These fears are revealed by propaganda on Russian TV. For example, in March 2018, Ren TV broadcast an item entitled, “Honey, a stick and a carrot: how foreign agents recruit government officials.” The entire 14-minute story was devoted to the security risk posed by Russians with children or property abroad, which it said provided foreign intelligence services an opportunity to recruit. The piece concluded that it is simply unacceptable for a Russian official or politician to have assets in Europe or the US. At the same time, Russia’s propagandists warn that the authorities are ready to find and destroy traitors in any country in the world. It is possible some oligarchs would understand this as a threat to kill.

And there are events that might fuel those fears. For example, the founder of the Russian media and propaganda empire, RT, was found dead in a Washington hotel in 2017. According to journalists, Mikhail Lesin’s demise might have been an assassination by the Russian intelligence agents, who were afraid of his possible cooperation with the FBI. Lesin had real estate in California, and his wife, son, and daughter worked in the US.

The Kremlin’s paranoia is not limited to the oligarchs. It is also reflected in constant “purges” of the power apparatus and the “vertical of power.” For example, April 2019 was marked by large-scale purges and arrests within the ranks of the Federal Security Service (FSB). This “cleansing” also affected the Ministry of Internal Affairs. As journalists noted, the round of arrests of “Chekists” was meant to “restore balance” between competing Russian power blocs. Since 2015, most arrests and prosecutions have targeted regional governors. These are usually justified by allegations of bribes and fraud, but many Russians suspect that the real reasons are suspicions of disloyalty among regional leaders, as well as the center’s attempt to frighten other officials. In all likelihood, the arrest of Khabarovsk Governor Sergei Furgal in 2020 was another example of this trend.

Perhaps as a result of Putin’s pre-emptive attacks, the chances of a palace coup by officials, secret services, and (even more so) the oligarchs, was unrealistic. For all the inconvenience created by Putin’s politics, Russia’s elites understood that the incumbent president was the last protective layer separating them from the “people’s wrath.” As Russian and German sociologists noted back in 2004, the word “oligarch” in Russia was akin to a curse word. At the moment, against the backdrop of worsening socio-economic stratification, the image of the rich in the eyes of the common people has worsened.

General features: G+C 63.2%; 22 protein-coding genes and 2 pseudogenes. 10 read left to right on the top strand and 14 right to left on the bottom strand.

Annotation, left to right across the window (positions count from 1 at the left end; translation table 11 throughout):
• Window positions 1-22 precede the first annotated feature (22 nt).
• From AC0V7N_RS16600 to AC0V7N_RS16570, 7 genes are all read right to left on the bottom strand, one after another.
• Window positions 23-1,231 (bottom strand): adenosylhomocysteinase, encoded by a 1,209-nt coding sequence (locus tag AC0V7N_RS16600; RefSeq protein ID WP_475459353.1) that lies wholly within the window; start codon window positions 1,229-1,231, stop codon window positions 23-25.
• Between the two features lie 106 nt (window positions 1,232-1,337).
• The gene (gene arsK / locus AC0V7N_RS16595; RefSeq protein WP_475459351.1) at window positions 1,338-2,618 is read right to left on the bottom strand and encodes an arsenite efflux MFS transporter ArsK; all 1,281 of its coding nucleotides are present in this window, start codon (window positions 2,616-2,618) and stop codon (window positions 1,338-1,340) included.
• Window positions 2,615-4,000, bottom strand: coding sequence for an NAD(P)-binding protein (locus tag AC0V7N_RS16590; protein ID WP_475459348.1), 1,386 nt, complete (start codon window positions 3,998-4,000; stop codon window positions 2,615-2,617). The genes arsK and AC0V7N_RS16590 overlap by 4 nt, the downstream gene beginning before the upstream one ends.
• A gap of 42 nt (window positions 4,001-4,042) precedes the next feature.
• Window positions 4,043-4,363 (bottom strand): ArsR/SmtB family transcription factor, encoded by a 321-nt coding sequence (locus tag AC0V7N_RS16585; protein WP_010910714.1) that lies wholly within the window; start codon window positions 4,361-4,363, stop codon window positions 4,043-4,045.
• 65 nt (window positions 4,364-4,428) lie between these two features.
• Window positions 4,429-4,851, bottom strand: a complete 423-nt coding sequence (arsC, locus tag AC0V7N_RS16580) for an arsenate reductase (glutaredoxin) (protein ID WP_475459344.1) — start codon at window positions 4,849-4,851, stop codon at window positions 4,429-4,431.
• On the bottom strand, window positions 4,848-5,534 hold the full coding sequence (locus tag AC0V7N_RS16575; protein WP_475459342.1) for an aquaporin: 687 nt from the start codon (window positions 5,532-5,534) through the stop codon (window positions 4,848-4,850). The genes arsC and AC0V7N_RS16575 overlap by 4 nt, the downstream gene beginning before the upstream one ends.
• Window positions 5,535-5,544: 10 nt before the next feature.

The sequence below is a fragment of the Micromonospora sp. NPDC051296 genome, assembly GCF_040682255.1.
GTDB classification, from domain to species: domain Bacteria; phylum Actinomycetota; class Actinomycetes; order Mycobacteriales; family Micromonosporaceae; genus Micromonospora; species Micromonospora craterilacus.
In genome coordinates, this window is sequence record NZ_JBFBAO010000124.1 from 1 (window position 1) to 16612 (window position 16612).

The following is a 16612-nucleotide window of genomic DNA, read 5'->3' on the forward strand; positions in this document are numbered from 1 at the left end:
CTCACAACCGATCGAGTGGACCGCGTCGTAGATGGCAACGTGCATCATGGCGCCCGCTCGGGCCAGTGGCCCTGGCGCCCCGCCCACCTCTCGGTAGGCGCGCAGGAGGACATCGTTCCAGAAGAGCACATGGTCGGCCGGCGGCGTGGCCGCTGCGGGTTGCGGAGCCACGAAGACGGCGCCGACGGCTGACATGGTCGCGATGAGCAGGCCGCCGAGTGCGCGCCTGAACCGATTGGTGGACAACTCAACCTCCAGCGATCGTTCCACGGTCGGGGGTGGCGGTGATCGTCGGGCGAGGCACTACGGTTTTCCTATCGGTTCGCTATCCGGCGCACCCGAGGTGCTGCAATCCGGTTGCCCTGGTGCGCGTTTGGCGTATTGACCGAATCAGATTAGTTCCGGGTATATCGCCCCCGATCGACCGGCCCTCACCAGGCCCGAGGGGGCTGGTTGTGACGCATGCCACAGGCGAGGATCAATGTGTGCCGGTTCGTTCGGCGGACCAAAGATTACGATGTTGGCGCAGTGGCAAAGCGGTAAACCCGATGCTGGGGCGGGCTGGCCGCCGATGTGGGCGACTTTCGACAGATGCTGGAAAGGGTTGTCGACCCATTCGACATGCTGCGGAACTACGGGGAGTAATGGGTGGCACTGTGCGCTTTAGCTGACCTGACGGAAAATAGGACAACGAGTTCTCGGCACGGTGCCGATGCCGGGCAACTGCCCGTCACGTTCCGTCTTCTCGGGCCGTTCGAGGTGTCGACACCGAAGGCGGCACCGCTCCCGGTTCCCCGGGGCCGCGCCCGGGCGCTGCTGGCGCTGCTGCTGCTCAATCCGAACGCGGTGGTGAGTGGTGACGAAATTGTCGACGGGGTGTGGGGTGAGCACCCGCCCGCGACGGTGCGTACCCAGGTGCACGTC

Russians are increasingly aware that it’s Vladimir Putin who primarily defends the interests of the oligarchs. According to the Levada Center, 38% of respondents in 2020 thought so, as against 31% in 2017. While the number is still less than a majority, a big war might change everyone’s calculations: for the people and for their super-wealthy overlords.

Kseniya Kirillova is an analyst focused on Russian society, mentality, propaganda, and foreign policy. Author of numerous articles for the Jamestown Foundation, she has also written for the Atlantic Council, Stratfor, and others.

Europe’s Edge is CEPA’s online journal covering critical topics on the foreign policy docket across Europe and North America. All opinions are those of the author and do not necessarily represent the position or views of the institutions they represent or the Center for European Policy Analysis.

Europe's Edge
CEPA’s online journal covering critical topics on the foreign policy docket across Europe and North America.